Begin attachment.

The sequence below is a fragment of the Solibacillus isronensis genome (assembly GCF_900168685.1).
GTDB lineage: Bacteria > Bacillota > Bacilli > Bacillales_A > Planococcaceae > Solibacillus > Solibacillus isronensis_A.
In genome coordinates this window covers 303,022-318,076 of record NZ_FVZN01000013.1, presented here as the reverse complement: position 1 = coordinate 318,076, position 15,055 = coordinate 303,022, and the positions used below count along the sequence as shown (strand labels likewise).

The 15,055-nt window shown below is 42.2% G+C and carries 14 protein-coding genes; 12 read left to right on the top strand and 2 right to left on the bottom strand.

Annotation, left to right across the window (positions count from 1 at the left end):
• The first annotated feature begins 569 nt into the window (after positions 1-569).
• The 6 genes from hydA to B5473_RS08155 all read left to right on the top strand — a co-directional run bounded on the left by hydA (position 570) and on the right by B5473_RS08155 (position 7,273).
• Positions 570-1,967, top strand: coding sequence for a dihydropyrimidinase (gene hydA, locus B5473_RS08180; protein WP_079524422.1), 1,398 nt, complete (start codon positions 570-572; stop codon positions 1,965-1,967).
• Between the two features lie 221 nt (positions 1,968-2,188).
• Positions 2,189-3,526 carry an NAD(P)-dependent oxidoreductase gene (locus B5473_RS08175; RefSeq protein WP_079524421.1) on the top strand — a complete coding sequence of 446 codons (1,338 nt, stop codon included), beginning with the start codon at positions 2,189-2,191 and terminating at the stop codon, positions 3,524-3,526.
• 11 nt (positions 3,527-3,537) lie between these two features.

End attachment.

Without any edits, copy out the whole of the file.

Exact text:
The sequence below is a fragment of the Solibacillus isronensis genome (assembly GCF_900168685.1).
GTDB lineage: Bacteria > Bacillota > Bacilli > Bacillales_A > Planococcaceae > Solibacillus > Solibacillus isronensis_A.
In genome coordinates this window covers 303,022-318,076 of record NZ_FVZN01000013.1, presented here as the reverse complement: position 1 = coordinate 318,076, position 15,055 = coordinate 303,022, and the positions used below count along the sequence as shown (strand labels likewise).

The 15,055-nt window shown below is 42.2% G+C and carries 14 protein-coding genes; 12 read left to right on the top strand and 2 right to left on the bottom strand.

Annotation, left to right across the window (positions count from 1 at the left end):
• The first annotated feature begins 569 nt into the window (after positions 1-569).
• The 6 genes from hydA to B5473_RS08155 all read left to right on the top strand — a co-directional run bounded on the left by hydA (position 570) and on the right by B5473_RS08155 (position 7,273).
• Positions 570-1,967, top strand: coding sequence for a dihydropyrimidinase (gene hydA, locus B5473_RS08180; protein WP_079524422.1), 1,398 nt, complete (start codon positions 570-572; stop codon positions 1,965-1,967).
• Between the two features lie 221 nt (positions 1,968-2,188).
• Positions 2,189-3,526 carry an NAD(P)-dependent oxidoreductase gene (locus B5473_RS08175; RefSeq protein WP_079524421.1) on the top strand — a complete coding sequence of 446 codons (1,338 nt, stop codon included), beginning with the start codon at positions 2,189-2,191 and terminating at the stop codon, positions 3,524-3,526.
• 11 nt (positions 3,527-3,537) lie between these two features.